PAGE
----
4. Took me a while to figure this out. Didn't quite get the joke. I remember using your tutorial some years ago, but being disappointed it was unfinished. Happy to see you polished it off! As for the scenario, it's nice, but a bit short. Needs some sidequests or something.
  5. Oh, nothing but. Who doesn't love Shipwrecked? That's the real question here.
  6. I've made a general database for the length of each scenario. It was made from memory, so some if it may be off, but it will give you a general idea. I was surprised to find there were also a fair number I haven't played. I made a guess about about how long they would be. I also added some levels to the ones you had missing. I'm not sure about Shipwrecked though. It claims to be for level 1, but I'm not sure that I believe that. I should also add if you don't know, that some scenarios are infamously bad. I have never heard a good thing said about Nephilim Mystery, Foul Hordes or Undead Valley. I'm sure there are others I'm forgetting too. Just forewarning.
  7. That was a pretty funny episode for me. I will be looking forward to the laser puzzle in A Perfect Forest. I guess it doesn't really matter if you front load the scenarios or not. It will all be recorded at some point. I would like to see a list of the 10 or so scenarios you added to the earlier list though. I might want to add them to my own. I can try to make a list to give a general idea of each scenarios length if that would help. Though I haven't played every single scenario, I would have to guess at some.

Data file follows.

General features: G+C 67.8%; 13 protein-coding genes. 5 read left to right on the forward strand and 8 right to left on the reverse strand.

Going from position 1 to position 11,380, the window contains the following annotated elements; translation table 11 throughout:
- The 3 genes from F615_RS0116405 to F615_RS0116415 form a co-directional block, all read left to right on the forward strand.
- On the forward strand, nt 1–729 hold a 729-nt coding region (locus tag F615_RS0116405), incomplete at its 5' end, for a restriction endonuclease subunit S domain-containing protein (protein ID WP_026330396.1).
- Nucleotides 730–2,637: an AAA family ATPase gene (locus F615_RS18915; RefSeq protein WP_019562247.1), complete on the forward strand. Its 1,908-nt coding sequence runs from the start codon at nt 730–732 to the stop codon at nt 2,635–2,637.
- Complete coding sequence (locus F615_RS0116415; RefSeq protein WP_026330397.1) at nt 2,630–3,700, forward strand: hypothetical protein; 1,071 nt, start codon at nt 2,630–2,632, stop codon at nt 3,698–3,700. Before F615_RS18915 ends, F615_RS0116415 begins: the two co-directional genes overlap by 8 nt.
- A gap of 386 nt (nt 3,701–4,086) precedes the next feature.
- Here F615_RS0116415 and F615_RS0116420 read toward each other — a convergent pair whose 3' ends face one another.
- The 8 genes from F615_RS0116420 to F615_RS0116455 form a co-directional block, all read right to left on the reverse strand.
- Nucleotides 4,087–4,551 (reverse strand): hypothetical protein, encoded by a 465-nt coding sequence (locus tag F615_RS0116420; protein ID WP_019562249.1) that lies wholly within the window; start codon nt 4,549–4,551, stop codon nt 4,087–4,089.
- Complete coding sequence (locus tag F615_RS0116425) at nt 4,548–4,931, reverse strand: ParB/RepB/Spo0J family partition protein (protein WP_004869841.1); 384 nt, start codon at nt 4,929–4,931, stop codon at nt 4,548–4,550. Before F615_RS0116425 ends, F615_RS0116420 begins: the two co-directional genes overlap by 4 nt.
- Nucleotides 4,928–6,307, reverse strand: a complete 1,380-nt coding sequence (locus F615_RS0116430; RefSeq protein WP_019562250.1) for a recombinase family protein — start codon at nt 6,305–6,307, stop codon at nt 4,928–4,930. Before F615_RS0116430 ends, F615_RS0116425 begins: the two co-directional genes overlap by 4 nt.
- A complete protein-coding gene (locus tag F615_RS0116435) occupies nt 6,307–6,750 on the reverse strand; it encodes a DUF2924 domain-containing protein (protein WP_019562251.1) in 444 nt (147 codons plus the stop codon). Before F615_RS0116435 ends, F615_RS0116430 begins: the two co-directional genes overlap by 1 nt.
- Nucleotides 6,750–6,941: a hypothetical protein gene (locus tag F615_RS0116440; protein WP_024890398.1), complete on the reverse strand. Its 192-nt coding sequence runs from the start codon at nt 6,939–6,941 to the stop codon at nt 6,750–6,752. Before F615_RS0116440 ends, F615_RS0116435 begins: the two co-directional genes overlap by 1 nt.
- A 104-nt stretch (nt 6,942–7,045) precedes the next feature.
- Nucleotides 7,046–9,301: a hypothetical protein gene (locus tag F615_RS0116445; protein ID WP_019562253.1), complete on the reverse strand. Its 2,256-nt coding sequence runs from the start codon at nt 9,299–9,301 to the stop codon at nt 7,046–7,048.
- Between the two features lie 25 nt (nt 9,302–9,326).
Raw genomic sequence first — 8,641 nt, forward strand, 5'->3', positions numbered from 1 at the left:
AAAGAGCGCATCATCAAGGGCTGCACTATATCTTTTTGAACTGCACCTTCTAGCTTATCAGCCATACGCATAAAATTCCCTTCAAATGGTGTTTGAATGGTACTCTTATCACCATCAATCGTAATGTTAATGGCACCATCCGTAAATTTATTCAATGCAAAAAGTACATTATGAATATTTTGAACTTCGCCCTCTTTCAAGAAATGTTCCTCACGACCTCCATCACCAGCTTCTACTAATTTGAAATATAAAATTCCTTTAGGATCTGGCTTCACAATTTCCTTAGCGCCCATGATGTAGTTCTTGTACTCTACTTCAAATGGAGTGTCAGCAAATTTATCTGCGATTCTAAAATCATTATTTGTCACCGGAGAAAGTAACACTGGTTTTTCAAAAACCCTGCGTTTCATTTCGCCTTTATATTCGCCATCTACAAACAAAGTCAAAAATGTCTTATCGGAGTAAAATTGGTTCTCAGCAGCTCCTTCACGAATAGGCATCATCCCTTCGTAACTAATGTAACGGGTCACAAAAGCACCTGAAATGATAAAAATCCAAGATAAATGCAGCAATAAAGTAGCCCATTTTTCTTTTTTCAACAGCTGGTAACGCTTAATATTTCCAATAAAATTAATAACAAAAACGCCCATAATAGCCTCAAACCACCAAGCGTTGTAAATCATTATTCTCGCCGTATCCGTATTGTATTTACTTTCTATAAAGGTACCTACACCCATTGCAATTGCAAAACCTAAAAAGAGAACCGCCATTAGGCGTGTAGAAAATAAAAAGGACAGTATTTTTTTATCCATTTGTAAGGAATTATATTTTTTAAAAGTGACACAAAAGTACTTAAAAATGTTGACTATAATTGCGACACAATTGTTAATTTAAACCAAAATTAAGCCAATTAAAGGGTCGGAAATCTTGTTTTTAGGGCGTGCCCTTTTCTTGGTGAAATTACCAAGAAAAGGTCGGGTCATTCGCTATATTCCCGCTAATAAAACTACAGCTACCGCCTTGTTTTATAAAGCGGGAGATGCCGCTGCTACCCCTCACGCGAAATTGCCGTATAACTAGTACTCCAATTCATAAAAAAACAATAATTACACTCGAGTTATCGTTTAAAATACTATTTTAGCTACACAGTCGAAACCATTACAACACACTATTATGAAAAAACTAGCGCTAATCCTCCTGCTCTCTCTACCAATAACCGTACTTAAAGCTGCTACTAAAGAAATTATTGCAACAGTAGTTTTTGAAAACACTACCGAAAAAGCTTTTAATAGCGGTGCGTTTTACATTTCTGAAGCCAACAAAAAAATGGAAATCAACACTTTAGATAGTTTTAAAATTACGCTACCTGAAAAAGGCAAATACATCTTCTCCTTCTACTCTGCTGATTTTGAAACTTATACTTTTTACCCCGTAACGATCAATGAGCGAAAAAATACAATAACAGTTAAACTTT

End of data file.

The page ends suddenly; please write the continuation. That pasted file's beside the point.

8. I've just been catching up on these latest Bahssikava episodes. It's funny hearing how people pronounce names so differently with stresses on different parts of the word. I'm surprised how much trouble you have been having though. I vaguely remember having some frustration in a few areas my first time playing too, but nothing like what you are having. I don't think I have ever taken a new party straight from Diplomacy to Bahssikava though. I would always play some other scenarios first. I haven't played Bahss at the recommended level in a long time. Kelandon is right about your tactics. The completely straight-forward and simple approach that got you through the early scenarios isn't going to work very well in the player made scenarios. Player mods for games are almost always harder than the original, and BoA is no exception. There are more difficult combats ahead in just this scenario, and much harder in other scenarios. I remember having an incredibly difficult time with the combat in Frostbite. If you are having this much trouble already, consider making some changes. Use the character editor to raise yourself 5 or more extra levels. Or try lowering the game difficulty. I would think no less of you if you did. And I wouldn't even think of taking your party straight from Bahssikava into Exodus as it is. Depending on how far you have already recorded, there will be a laser puzzle in your future. It will be far more pleasant to deal with if you turn off the sound in the options of BoA. As for your complaints about the design other than the combat, you are partly right, but also partly exaggerating here. Like the altar fight, yes it is true that you weren't explicitly told you had a ritual of stinkification, but as someone who played the other Avernum games, when you see an evil altar you should automatically think of the ritual. That was my experience anyway. And the tunnel you had trouble finding. Yes, it probably should have been made more obvious, but if you look at the map, that area does stick out kind of conspicuously. Or finding out you could rest there. No, the player isn't told, but when I played I wasn't expecting to be able to rest deep into the caves, and when I did find out, it was a welcome relief not a point of frustration. You are moving into the player made scenarios now and you need to adjust your expectations. You probably know this already, but I still feel the need to say it. Most designers were very young when they made these, and had never done anything like it before. They weren't seasoned, professional game designers. It's just like Kel said, it was his first scenario and he didn't know what he was doing. You are going to find a lot of rough edges the more scenarios you play, and in more than one area of design. Just wait till you see the writing in TM's scenarios. I don't know how much you know about the history of BoA, but it suffered a lot of negativity in it's prime. People flippantly trashing something an author put hundreds or thousands of hours of work into making. Bahssikava and Exodus in particular received more than their fair share of that negativity already. In these late days, the BoA community is on life support (I refuse to call it dead yet). The last thing it needs is a fresh dose of vitriol. Sorry if this sounds like a lecture. Also, about your lets play, you might consider changing the order of the scenarios you are planning to play. If you want to play all the ones that are directly related to each other first, you will be front-loading your lets play with some of the biggest, meatiest, and best (I think) scenarios. You should definitely follow their order, but you don't have to play them back-to-back. You might want to play some fluffier and smaller scenarios in between. If I remember right, Bahssikava and Exodus are the two longest player made scenarios. Smaller but still meaty are Canopy, Echoes, Magus, Backwater, Where the Rivers Meet, Tales and Frostbite. I'm pretty sure Of Good and Evil is long too, but I still haven't played through it myself (sorry Bain). Actually, let me contradict myself a little, HIM and HIM Wolf should probably be back-to-back. One last thing. Just chill out squire. If you are already this pissed off so early into your first scenario, you are going to give yourself a hernia by the end of the lets play.